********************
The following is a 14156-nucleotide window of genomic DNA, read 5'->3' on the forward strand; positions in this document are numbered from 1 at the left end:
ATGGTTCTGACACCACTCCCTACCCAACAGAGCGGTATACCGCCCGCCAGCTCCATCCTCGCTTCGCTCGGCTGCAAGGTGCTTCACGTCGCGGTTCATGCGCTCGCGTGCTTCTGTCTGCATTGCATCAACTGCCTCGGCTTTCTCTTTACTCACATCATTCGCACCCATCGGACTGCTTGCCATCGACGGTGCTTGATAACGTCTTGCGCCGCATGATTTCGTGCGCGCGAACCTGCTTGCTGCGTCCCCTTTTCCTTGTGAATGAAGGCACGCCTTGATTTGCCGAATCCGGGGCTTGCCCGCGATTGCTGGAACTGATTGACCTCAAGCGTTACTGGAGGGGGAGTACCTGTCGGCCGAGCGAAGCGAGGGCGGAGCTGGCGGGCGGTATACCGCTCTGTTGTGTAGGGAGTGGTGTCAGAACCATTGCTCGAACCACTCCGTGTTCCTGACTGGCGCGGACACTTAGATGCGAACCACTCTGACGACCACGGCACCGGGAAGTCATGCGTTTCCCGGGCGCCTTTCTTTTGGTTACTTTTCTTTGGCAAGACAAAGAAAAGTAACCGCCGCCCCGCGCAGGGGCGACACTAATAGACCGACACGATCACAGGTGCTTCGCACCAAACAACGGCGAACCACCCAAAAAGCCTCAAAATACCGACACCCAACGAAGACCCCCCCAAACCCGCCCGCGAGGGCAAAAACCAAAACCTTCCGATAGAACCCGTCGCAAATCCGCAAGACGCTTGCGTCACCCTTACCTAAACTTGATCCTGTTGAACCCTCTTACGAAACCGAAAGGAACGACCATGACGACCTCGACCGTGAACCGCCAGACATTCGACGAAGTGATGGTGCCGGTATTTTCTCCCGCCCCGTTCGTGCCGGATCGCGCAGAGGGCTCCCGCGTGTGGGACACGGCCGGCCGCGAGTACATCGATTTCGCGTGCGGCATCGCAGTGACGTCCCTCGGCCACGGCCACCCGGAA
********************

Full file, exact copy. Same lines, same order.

The following is a 14156-nucleotide window of genomic DNA, read 5'->3' on the forward strand; positions in this document are numbered from 1 at the left end:
ATGGTTCTGACACCACTCCCTACCCAACAGAGCGGTATACCGCCCGCCAGCTCCATCCTCGCTTCGCTCGGCTGCAAGGTGCTTCACGTCGCGGTTCATGCGCTCGCGTGCTTCTGTCTGCATTGCATCAACTGCCTCGGCTTTCTCTTTACTCACATCATTCGCACCCATCGGACTGCTTGCCATCGACGGTGCTTGATAACGTCTTGCGCCGCATGATTTCGTGCGCGCGAACCTGCTTGCTGCGTCCCCTTTTCCTTGTGAATGAAGGCACGCCTTGATTTGCCGAATCCGGGGCTTGCCCGCGATTGCTGGAACTGATTGACCTCAAGCGTTACTGGAGGGGGAGTACCTGTCGGCCGAGCGAAGCGAGGGCGGAGCTGGCGGGCGGTATACCGCTCTGTTGTGTAGGGAGTGGTGTCAGAACCATTGCTCGAACCACTCCGTGTTCCTGACTGGCGCGGACACTTAGATGCGAACCACTCTGACGACCACGGCACCGGGAAGTCATGCGTTTCCCGGGCGCCTTTCTTTTGGTTACTTTTCTTTGGCAAGACAAAGAAAAGTAACCGCCGCCCCGCGCAGGGGCGACACTAATAGACCGACACGATCACAGGTGCTTCGCACCAAACAACGGCGAACCACCCAAAAAGCCTCAAAATACCGACACCCAACGAAGACCCCCCCAAACCCGCCCGCGAGGGCAAAAACCAAAACCTTCCGATAGAACCCGTCGCAAATCCGCAAGACGCTTGCGTCACCCTTACCTAAACTTGATCCTGTTGAACCCTCTTACGAAACCGAAAGGAACGACCATGACGACCTCGACCGTGAACCGCCAGACATTCGACGAAGTGATGGTGCCGGTATTTTCTCCCGCCCCGTTCGTGCCGGATCGCGCAGAGGGCTCCCGCGTGTGGGACACGGCCGGCCGCGAGTACATCGATTTCGCGTGCGGCATCGCAGTGACGTCCCTCGGCCACGGCCACCCGGAA